“Zionist” Is Not an Insult

There is a smartphone application named “Timehop,” through which users sync the app with their camera rolls and social media accounts, and can see what they posted on each day of the year, going back as many years as they’ve had the account. I check the app on a daily routine, usually out of curiosity. During the past several months, particularly over the summer, I had many posts listed under “1 year ago.” They were almost exclusively articles, videos, and photos about Israel during Operation Protective Edge, and most of them were from this very website.

At the time, I didn’t know nearly as much as I do now about occupation, apartheid, genocide, and how people love to accuse Israel of those things. What I did know for sure was that Israel was doing the right thing. I was shocked to see how some of my friends responded. They left comments and messages telling me that Israel was the bad guy, that there was a “disproportionate response,” that I was wrong for “supporting the war.”

What was truly disappointing, and even offensive, was that people who knew me thought that I would encourage such hateful agendas. I vouch for LGBT+ rights. I help provide food and warm clothing for the local homeless population. I donate my hair to be used for wigs for cancer patients. I couldn’t believe that the same people who knew all these things about me thought that I was possible of placing such a low value on human life.

I should not be so scared to use “Zionism” as the personal theme for my expressive therapy studio class because I’m unsure of how the word will cause people to perceive me. I settled for “Zion,” thinking that would be the most comfortable option. And yet, with the end of the semester upon us, I’m still wary of my classmates accusing me of being something I am not. I know that labeling myself as a Zionist puts a target on my back and disdain in the eyes of others, but it is not a dirty word in my vocabulary.

A Zionist is someone who supports the rights of women, as well as gay, lesbian, transgender, and otherwise queer people. Israel is the only country in the Middle East where women can – and do – fly fighter jets in the military and serve in the government. It’s the only country in the Middle East where gay pride parades are held. It’s the only country in the Middle East where someone like John Calvin can live without the fear of personal persecution.

A Zionist is someone who supports the only country in the Middle East where religious freedom is possible, and co-existence is encouraged. In the same neighborhoods where there are very few cars on the road during Shabbat, Christmas parties are held throughout late December and early January. Jewish, Christian, Muslim, and Druze soldiers serve side by side in military units. An elderly Jewish man will have a conversation in Arabic with the Muslim family that owns the stand in the shuk next to his.

A Zionist is someone who understands the struggles that other groups of people have endured. Many rabbis and other members of the Jewish community marched in Selma, and Dr. King, along with many other prolific men and women of color, was a staunch supporter of Israel’s right to self-determination. Jews and black people share an undeniable connection, due to their common history of slavery and oppression. In Muslim countries, a set of rules known as the Dhimmi Laws were put in place, and forced Jews (and other people who didn’t observe Islam) in Arab lands to live with almost identical conditions that black people endured under the Jim Crow Laws.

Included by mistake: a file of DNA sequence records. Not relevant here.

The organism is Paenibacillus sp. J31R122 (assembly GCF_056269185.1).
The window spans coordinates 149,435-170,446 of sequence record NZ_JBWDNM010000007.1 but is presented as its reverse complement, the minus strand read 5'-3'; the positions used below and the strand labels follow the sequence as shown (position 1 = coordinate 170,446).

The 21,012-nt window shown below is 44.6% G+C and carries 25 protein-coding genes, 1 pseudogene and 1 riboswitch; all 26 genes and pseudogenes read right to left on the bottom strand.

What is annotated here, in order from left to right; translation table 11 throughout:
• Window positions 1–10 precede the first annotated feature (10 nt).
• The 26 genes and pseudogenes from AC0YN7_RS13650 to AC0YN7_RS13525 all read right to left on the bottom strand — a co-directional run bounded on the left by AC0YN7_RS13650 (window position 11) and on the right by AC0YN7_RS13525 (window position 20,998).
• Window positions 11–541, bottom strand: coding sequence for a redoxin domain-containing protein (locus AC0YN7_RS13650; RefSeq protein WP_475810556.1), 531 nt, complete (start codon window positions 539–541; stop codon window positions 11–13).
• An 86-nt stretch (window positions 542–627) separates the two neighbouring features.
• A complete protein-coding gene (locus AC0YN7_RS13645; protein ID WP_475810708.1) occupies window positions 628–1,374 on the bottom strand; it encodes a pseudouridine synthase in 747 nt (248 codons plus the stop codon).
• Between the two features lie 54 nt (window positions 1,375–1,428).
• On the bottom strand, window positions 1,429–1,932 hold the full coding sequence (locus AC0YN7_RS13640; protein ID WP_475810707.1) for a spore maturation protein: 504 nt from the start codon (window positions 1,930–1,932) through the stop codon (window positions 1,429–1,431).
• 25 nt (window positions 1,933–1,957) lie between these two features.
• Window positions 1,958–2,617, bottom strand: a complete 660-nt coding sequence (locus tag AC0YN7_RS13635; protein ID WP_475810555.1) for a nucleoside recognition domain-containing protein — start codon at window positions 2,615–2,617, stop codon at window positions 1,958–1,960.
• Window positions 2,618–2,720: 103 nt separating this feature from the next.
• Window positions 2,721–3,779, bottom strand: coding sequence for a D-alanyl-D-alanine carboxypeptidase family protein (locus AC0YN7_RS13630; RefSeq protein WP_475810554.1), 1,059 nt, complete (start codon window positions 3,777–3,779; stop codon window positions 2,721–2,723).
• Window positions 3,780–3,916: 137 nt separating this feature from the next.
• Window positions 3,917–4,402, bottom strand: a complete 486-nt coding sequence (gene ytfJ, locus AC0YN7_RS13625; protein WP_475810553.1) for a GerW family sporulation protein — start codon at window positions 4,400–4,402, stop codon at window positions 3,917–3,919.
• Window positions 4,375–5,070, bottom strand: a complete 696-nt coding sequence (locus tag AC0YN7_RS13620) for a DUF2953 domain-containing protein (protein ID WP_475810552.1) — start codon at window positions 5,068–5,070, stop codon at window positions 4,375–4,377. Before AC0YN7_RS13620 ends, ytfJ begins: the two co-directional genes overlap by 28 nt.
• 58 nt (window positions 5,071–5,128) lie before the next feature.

A Zionist is someone who cares for another human life as much as they care for their own. Israelis have created dozens of life-saving medications, procedures, and technologies. They have set up missile-proof field hospitals in Gaza to help civilians hit by the rockets Hamas fires from their home and school windows. Staff at the Ziv Medical Center in Tzfat treat victims of the war in Syria, even when they know that their patients are terrorists. Israel sent more people to do relief work in Nepal than any other country. The misconception that Israel is committing genocide could not be further from the truth.

When I’m only seen as Jewish, nobody will say to my face that I’m on the wrong side of an issue, or that it’s okay that my people are being attacked on a daily basis. When I publicly declare myself as a Zionist, it’s a different story. I’m not going to apologize on behalf of everyone in my religion for surviving, especially when that survival would not be possible without Israel, the Jewish state and homeland. Go ahead, call me a Zionist. Whether or not there’s contempt in your voice, I’ll take it as a compliment anyways.

About the Author
Originally from West Hartford, CT, Abby is currently finishing her BS in Psychology. After going on Birthright during the winter of 2013-2014, she fell in love with the land of Israel, and has since returned as a Hasbara Fellow during the winter of 2014-2015, with the Zionist Organization of America during the winter of 2015-2016, and as a participant of the Young Jewish Women of Boston program during January of 2017.
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